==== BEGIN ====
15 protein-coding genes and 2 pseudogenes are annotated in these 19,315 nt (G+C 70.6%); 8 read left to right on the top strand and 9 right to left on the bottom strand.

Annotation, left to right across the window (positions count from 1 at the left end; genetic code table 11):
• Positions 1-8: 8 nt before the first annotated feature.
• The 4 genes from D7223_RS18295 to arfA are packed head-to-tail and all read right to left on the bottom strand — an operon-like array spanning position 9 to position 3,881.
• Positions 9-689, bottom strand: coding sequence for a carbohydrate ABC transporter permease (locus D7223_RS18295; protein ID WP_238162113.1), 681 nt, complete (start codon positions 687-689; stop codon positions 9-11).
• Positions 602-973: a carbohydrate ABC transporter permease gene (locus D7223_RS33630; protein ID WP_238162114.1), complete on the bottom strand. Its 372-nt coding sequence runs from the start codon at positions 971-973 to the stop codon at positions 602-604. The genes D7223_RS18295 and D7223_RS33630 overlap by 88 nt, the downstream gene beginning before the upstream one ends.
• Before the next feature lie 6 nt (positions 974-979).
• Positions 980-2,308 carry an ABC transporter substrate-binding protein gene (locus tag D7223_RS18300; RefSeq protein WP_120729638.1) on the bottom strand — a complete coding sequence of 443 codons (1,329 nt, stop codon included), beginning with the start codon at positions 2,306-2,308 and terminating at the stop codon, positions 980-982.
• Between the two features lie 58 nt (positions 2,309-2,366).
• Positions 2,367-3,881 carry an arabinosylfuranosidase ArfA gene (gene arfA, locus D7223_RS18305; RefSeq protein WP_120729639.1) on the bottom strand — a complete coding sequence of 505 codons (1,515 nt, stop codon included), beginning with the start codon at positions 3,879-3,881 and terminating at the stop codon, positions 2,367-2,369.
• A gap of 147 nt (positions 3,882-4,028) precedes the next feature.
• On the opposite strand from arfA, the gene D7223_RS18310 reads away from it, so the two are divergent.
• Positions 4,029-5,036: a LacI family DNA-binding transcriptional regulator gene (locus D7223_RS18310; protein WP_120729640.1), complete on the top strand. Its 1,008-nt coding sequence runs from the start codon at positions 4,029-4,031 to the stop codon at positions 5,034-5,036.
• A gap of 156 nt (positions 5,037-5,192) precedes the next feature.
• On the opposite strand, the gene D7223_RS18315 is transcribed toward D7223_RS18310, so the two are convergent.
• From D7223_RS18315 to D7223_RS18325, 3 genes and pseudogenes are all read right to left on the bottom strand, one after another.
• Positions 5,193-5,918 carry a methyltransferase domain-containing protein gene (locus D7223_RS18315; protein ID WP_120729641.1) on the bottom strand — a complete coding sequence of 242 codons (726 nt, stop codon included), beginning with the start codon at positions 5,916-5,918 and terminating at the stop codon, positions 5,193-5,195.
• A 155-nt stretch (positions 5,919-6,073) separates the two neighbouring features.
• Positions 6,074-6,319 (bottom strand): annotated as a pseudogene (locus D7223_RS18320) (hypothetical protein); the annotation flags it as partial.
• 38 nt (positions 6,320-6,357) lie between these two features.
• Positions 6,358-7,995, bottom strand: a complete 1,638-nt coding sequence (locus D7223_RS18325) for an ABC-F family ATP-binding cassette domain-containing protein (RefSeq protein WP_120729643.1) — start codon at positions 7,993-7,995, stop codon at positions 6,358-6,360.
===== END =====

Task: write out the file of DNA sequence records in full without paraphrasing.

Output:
15 protein-coding genes and 2 pseudogenes are annotated in these 19,315 nt (G+C 70.6%); 8 read left to right on the top strand and 9 right to left on the bottom strand.

Annotation, left to right across the window (positions count from 1 at the left end; genetic code table 11):
• Positions 1-8: 8 nt before the first annotated feature.
• The 4 genes from D7223_RS18295 to arfA are packed head-to-tail and all read right to left on the bottom strand — an operon-like array spanning position 9 to position 3,881.
• Positions 9-689, bottom strand: coding sequence for a carbohydrate ABC transporter permease (locus D7223_RS18295; protein ID WP_238162113.1), 681 nt, complete (start codon positions 687-689; stop codon positions 9-11).
• Positions 602-973: a carbohydrate ABC transporter permease gene (locus D7223_RS33630; protein ID WP_238162114.1), complete on the bottom strand. Its 372-nt coding sequence runs from the start codon at positions 971-973 to the stop codon at positions 602-604. The genes D7223_RS18295 and D7223_RS33630 overlap by 88 nt, the downstream gene beginning before the upstream one ends.
• Before the next feature lie 6 nt (positions 974-979).
• Positions 980-2,308 carry an ABC transporter substrate-binding protein gene (locus tag D7223_RS18300; RefSeq protein WP_120729638.1) on the bottom strand — a complete coding sequence of 443 codons (1,329 nt, stop codon included), beginning with the start codon at positions 2,306-2,308 and terminating at the stop codon, positions 980-982.
• Between the two features lie 58 nt (positions 2,309-2,366).
• Positions 2,367-3,881 carry an arabinosylfuranosidase ArfA gene (gene arfA, locus D7223_RS18305; RefSeq protein WP_120729639.1) on the bottom strand — a complete coding sequence of 505 codons (1,515 nt, stop codon included), beginning with the start codon at positions 3,879-3,881 and terminating at the stop codon, positions 2,367-2,369.
• A gap of 147 nt (positions 3,882-4,028) precedes the next feature.
• On the opposite strand from arfA, the gene D7223_RS18310 reads away from it, so the two are divergent.
• Positions 4,029-5,036: a LacI family DNA-binding transcriptional regulator gene (locus D7223_RS18310; protein WP_120729640.1), complete on the top strand. Its 1,008-nt coding sequence runs from the start codon at positions 4,029-4,031 to the stop codon at positions 5,034-5,036.
• A gap of 156 nt (positions 5,037-5,192) precedes the next feature.
• On the opposite strand, the gene D7223_RS18315 is transcribed toward D7223_RS18310, so the two are convergent.
• From D7223_RS18315 to D7223_RS18325, 3 genes and pseudogenes are all read right to left on the bottom strand, one after another.
• Positions 5,193-5,918 carry a methyltransferase domain-containing protein gene (locus D7223_RS18315; protein ID WP_120729641.1) on the bottom strand — a complete coding sequence of 242 codons (726 nt, stop codon included), beginning with the start codon at positions 5,916-5,918 and terminating at the stop codon, positions 5,193-5,195.
• A 155-nt stretch (positions 5,919-6,073) separates the two neighbouring features.
• Positions 6,074-6,319 (bottom strand): annotated as a pseudogene (locus D7223_RS18320) (hypothetical protein); the annotation flags it as partial.
• 38 nt (positions 6,320-6,357) lie between these two features.
• Positions 6,358-7,995, bottom strand: a complete 1,638-nt coding sequence (locus D7223_RS18325) for an ABC-F family ATP-binding cassette domain-containing protein (RefSeq protein WP_120729643.1) — start codon at positions 7,993-7,995, stop codon at positions 6,358-6,360.